They rented some big backpacks from REI and stuffed all of their camping gear in them, including Jenelle’s spiffy, new, pink sleeping bag. (“Grapefruit pink” because it’s designed especially for women. And because pink repels bears.) They didn’t have a scale to weigh the loaded packs, but they felt like they were about 100 lbs. each.
Due to some delays, and longer than expected travel time, Jonathan and Jenelle didn’t reach the trailhead in the park until about 5p on Thursday. This worked out fine, as it gave them just enough time to hike to their first campsite at Lightning Spring, on the southwestern slope of Crater Lake. The weather was beautiful. At the spring they spent the first evening at a beautiful campsite within earshot of gurgling waters. They apparently had the whole valley to themselves. Jenelle decided to build a campfire, since this is her favorite part of camping. The setting sun dappled the forest with orange light, and by the time the hikers went to bed, stars were poking thru the forest canopy.  The wilderness solitude was very satisfying.
When they awoke the next morning, they made French toast for breakfast and wondered if the clouds would burn off. They began hiking up to the rim of the lake to take in the view, but turned back when they realized that it would be too cloudy to see anything. Hiking back down the mountainside, they saw a small herd of five deer, including two fawns. They also passed thru strange landscapes, large clearings where almost no trees could grow. These were reminiscent of the Pumice Desert, a large area north of the lake that was created when Mt. Mazamas (now Crater Lake) erupted some 7000 years ago. The Pumice Desert has pumice deposits 100 feet deep.
By lunchtime they came to a junction with the famed Pacific Crest Trail, which stretches from Mexico to Canada. Some people actually hike this trail end-to-end, though Jonathan and Jenelle didn’t see anyone but squirrels, birds and deer. That afternoon, it started raining, which was okay and not unheard of in Oregon. But eventually it rained enough that Jonathan’s feet got very wet which gave him blisters. When they reached their campsite at Dutton Creek that evening, it began raining very hard. They tried to build a fire, and as long as Jenelle held her poncho over the fire pit, it seemed that the fire had a chance against the rain. But the rain eventually won out, so the hikers just hung a tarp among some trees and cooked their meager dinner under there. They were very wet and a little discouraged.  Being inside the warm tent felt wonderful, though.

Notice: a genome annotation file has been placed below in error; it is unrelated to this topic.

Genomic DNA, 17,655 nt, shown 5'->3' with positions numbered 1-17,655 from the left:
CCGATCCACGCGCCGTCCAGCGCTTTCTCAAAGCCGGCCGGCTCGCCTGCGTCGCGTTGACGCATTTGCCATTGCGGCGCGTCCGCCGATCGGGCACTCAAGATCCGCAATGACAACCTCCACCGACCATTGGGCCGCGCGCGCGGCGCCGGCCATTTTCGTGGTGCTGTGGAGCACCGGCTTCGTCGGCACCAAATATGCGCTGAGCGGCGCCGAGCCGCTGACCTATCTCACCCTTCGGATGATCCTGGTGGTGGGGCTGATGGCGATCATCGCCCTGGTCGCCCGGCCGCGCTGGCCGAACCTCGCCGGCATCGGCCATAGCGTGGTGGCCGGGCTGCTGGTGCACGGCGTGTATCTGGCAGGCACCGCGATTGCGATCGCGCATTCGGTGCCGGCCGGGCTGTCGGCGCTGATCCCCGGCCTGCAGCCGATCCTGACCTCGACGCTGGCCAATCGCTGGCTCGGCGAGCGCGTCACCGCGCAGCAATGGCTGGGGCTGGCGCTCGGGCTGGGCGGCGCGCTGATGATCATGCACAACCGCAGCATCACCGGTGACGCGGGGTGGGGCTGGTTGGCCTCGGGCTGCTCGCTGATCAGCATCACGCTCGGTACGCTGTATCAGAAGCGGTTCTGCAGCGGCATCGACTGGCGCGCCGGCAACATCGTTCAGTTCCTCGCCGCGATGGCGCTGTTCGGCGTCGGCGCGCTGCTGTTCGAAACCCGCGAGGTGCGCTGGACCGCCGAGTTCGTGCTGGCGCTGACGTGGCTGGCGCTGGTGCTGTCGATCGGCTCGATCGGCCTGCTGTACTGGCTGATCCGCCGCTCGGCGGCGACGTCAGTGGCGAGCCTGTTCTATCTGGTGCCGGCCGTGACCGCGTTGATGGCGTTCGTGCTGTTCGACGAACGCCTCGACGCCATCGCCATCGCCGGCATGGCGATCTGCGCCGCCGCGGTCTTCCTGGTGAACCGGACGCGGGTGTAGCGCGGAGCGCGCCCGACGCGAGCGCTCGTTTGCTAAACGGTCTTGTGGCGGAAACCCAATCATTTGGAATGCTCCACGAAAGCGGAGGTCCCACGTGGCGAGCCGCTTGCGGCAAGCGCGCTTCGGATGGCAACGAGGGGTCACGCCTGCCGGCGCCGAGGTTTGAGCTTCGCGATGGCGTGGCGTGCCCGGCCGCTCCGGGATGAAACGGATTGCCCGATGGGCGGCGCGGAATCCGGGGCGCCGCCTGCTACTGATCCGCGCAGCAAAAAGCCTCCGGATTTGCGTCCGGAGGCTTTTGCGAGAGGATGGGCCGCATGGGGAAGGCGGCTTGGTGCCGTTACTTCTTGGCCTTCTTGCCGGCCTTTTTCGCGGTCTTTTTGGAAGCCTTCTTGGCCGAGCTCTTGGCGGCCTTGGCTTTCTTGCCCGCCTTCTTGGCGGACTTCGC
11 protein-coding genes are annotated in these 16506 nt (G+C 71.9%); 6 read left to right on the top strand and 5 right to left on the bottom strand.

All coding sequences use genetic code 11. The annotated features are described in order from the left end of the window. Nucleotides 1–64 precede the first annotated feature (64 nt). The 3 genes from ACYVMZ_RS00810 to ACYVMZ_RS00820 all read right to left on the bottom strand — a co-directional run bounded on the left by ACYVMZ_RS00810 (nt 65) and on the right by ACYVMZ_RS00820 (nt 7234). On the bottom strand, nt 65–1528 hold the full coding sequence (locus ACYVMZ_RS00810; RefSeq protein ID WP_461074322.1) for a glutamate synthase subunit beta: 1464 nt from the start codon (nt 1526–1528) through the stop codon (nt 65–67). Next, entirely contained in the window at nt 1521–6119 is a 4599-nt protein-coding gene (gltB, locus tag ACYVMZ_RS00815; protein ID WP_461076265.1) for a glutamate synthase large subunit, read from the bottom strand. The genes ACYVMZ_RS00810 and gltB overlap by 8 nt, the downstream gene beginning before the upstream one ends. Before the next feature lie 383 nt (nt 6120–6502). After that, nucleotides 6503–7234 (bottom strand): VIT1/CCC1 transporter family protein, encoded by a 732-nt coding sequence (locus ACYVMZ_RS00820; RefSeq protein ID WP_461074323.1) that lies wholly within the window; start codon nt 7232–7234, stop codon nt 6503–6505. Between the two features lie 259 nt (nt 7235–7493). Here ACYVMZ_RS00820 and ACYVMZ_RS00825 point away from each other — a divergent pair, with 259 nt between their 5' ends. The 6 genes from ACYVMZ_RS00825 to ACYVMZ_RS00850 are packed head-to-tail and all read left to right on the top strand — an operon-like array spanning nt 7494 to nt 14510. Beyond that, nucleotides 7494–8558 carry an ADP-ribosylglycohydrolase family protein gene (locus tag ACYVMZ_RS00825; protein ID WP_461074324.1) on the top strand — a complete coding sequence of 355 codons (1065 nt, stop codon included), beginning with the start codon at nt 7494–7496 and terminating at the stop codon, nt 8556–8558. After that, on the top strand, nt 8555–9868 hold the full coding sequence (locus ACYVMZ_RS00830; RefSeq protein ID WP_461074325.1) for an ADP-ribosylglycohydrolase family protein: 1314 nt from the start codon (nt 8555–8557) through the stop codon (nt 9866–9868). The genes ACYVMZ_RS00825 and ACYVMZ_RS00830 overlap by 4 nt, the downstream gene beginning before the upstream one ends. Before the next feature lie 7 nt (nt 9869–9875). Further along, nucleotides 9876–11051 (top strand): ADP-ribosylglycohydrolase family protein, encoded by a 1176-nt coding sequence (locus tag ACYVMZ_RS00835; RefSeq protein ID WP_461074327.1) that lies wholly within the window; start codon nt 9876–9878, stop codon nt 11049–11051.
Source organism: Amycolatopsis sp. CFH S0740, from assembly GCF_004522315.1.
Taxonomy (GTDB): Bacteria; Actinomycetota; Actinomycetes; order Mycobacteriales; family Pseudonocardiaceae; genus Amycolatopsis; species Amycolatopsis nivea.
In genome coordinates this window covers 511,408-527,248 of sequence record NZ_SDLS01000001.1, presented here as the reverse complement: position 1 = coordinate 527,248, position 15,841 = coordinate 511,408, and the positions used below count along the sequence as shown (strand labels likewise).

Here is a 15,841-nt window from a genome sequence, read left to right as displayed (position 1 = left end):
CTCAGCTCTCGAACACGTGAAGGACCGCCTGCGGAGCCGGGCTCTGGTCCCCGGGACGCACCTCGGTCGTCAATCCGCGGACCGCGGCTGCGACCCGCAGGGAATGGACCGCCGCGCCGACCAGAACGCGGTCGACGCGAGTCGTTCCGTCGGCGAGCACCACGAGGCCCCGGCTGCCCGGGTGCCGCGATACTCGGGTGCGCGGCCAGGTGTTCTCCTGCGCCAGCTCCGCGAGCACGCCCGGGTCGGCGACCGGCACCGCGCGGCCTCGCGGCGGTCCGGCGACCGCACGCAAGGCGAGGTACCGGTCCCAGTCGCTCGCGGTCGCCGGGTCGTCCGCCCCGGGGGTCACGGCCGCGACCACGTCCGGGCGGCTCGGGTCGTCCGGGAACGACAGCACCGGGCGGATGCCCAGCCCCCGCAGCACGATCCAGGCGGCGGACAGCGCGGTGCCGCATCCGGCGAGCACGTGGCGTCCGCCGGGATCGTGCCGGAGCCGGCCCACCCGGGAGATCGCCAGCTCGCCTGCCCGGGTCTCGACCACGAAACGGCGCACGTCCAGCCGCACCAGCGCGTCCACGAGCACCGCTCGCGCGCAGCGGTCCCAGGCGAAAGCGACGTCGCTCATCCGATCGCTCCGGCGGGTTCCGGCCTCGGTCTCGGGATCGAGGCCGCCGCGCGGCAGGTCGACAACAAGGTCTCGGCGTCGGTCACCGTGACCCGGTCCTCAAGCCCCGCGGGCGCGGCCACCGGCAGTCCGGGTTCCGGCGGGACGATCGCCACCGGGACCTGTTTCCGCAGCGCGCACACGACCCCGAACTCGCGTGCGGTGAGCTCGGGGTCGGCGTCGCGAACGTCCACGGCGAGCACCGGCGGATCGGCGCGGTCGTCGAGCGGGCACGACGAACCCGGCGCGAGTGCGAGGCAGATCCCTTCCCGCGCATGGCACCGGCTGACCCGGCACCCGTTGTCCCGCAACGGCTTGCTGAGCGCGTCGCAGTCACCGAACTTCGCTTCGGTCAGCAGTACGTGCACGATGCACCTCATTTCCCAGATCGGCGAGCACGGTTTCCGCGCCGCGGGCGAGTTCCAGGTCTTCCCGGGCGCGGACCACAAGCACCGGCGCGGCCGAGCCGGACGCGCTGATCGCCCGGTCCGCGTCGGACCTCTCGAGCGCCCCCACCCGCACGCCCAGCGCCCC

When they awoke in the morning, it was still raining and raining. At about 8a the rain stopped, so they got up, made breakfast and broke camp. Then they hiked back up the mountain, very eager to return to their car. In the meantime, it hailed for a few minutes. About 100 yards from the road that circle the rim of the lake, they saw the first person they’d seen since Thursday night.
On the rim, the weather had cleared up a bit, providing some beautiful views of the lake. The first snow of the season rested on the rim. When Jenelle reached the car, she said, “I’ve never been so glad to be finished!”
They are looking forward to going backpacking again in drier weather.